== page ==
Twitch Is Opening Up Beyond Gaming Content
Twitch streamers will be able to stream non-gaming content under a new "IRL" category.
There's a new player in the personal live streaming market, and it's a name that you should be familiar with: Twitch.tv. On Thursday, the most popular platform for live streaming video games announced that it was adding a new category, "IRL," which is exactly what it says on the tin. In a statement, IRL is referred to as "a new content category designed to both enable and encourage Twitch's creators to step outside of their traditional gameplay content, and share content captured from their everyday lives."
The launch of IRL puts Twitch at odds with Facebook Live and Twitter's Periscope in the personal live streaming space. However, it appears that, in theory, the idea is that IRL is for existing Twitch streamers to stream their real lives, not become a direct competitor to the others in the personal streaming space. Channels can now include " updates and discussions about one's life and channel, as well as personal highlights from events and trips, such as TwitchCon and places abroad." With all of that that comes news community guidelines, which had to be updated to include non-gaming content, as well as live streaming directly from your phone in the Twitch mobile app, which is not yet available at launch and is earmarked for "2017" without a more specific date given.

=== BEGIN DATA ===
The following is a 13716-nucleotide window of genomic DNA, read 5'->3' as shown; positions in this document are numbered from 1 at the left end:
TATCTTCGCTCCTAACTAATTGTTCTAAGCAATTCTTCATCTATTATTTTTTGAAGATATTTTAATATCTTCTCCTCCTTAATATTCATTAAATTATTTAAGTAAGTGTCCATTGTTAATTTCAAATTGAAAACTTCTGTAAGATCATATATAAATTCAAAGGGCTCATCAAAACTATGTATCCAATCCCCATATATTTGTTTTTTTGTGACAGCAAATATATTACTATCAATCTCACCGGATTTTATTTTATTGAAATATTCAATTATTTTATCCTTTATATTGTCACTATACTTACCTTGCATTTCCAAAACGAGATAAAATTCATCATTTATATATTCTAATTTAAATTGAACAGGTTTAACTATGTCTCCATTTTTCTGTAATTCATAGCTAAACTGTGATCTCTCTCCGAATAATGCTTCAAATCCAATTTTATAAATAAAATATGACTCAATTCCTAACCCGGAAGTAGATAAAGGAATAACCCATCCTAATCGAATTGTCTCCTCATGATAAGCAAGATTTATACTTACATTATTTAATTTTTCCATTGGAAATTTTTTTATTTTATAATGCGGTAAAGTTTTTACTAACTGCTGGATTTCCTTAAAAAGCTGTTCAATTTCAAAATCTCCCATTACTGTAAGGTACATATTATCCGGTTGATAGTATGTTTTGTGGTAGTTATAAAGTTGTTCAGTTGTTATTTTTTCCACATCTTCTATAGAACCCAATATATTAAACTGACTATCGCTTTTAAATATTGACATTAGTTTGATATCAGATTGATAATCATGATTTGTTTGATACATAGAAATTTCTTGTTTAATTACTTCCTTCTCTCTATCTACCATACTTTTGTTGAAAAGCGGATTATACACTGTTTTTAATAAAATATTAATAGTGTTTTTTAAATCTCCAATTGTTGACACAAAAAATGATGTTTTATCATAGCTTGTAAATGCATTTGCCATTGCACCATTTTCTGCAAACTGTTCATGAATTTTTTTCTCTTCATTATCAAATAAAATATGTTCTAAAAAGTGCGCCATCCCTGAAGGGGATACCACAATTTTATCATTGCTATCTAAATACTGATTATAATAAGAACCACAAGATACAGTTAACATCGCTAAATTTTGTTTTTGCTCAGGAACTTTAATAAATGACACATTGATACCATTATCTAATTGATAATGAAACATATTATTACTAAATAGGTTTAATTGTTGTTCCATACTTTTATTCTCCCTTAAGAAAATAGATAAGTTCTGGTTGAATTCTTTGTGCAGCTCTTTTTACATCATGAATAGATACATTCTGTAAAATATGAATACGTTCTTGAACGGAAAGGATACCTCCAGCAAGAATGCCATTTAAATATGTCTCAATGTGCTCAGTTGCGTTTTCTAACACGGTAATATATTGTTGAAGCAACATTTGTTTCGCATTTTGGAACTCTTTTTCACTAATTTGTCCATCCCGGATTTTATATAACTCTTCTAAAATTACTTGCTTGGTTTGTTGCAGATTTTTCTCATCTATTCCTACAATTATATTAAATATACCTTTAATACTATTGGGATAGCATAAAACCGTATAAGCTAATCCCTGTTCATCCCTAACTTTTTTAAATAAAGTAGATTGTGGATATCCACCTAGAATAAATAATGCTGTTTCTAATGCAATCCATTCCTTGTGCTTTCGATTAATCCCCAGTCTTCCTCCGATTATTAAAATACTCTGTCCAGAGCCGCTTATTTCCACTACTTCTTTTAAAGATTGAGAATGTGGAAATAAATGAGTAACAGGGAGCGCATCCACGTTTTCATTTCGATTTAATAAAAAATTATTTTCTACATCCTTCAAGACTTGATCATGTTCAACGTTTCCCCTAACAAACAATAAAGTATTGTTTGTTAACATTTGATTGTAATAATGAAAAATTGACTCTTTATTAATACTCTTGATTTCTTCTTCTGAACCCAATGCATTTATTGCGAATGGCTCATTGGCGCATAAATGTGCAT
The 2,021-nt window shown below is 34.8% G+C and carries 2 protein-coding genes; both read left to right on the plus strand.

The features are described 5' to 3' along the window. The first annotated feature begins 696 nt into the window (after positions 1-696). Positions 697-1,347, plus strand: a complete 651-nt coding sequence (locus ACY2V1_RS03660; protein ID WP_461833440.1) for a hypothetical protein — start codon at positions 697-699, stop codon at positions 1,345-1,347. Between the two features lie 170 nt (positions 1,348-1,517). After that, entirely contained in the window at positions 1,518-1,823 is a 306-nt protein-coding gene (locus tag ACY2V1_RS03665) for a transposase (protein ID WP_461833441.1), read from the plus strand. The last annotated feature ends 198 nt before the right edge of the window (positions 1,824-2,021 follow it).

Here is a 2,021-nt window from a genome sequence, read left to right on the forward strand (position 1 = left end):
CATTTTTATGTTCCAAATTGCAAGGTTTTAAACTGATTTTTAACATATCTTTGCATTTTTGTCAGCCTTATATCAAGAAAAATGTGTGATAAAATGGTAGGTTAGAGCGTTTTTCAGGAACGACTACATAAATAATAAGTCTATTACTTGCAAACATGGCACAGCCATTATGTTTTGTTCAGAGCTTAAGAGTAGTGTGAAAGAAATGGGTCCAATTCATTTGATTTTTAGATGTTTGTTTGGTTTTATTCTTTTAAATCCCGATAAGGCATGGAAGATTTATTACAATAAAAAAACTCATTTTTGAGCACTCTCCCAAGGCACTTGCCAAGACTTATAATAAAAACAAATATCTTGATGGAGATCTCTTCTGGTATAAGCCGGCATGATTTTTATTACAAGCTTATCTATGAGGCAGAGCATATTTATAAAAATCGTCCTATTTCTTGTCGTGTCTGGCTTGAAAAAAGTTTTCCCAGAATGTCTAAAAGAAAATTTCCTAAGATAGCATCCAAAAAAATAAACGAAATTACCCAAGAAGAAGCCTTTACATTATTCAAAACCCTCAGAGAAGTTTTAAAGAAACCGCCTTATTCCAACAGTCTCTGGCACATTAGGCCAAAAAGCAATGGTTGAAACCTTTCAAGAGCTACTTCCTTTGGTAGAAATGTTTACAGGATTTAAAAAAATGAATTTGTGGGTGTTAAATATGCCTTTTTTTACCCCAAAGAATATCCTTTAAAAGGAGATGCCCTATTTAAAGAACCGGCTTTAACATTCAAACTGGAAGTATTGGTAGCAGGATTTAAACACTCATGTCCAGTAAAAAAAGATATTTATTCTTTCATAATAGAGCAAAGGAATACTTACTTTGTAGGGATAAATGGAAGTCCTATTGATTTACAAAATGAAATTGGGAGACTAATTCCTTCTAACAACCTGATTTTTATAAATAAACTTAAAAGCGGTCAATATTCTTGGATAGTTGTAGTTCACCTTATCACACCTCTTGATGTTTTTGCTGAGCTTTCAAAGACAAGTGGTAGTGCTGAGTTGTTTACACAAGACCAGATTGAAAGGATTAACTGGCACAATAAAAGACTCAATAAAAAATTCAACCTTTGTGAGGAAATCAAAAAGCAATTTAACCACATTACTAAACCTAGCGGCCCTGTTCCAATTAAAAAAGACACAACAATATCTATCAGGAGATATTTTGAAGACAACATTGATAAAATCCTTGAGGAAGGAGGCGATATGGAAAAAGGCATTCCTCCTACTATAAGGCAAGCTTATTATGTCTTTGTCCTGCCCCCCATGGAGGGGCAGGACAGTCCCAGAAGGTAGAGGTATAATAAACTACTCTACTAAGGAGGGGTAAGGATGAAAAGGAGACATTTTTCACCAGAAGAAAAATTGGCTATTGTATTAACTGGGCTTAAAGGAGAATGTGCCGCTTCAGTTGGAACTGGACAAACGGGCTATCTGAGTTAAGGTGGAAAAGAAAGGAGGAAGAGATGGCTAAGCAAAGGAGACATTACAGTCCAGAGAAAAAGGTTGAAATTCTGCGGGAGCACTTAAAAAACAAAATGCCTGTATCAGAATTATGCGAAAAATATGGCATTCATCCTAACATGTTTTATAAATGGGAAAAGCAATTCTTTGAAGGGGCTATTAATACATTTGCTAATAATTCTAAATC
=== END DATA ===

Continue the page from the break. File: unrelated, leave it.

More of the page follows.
"We're amazed by our creators who build thriving communities and create compelling content for millions of viewers," said Emmett Shear, CEO of Twitch, in a statement. "While gaming is their core identity, what we've heard repeatedly from them is that they are interested in sharing their everyday lives, thoughts, and opinions with their communities. IRL is designed to help our creators foster that kind of community interaction."
In "celebration" of the launch of IRL, Twitch will be doing an official live video announcement on the twitch_scar channel at 5:00 p.m. ET on Thursday. With the rule changes allowing non-gaming content, it should be interesting to see how swiftly Twitch is able to deal with unauthorized live streams of popular third party live programming, like Ultimate Fighting Championship pay-per-view events. While varying in quality, such bootleg streams have been a constant of other platforms in the past, albeit generally relegated to more obscure services as of late.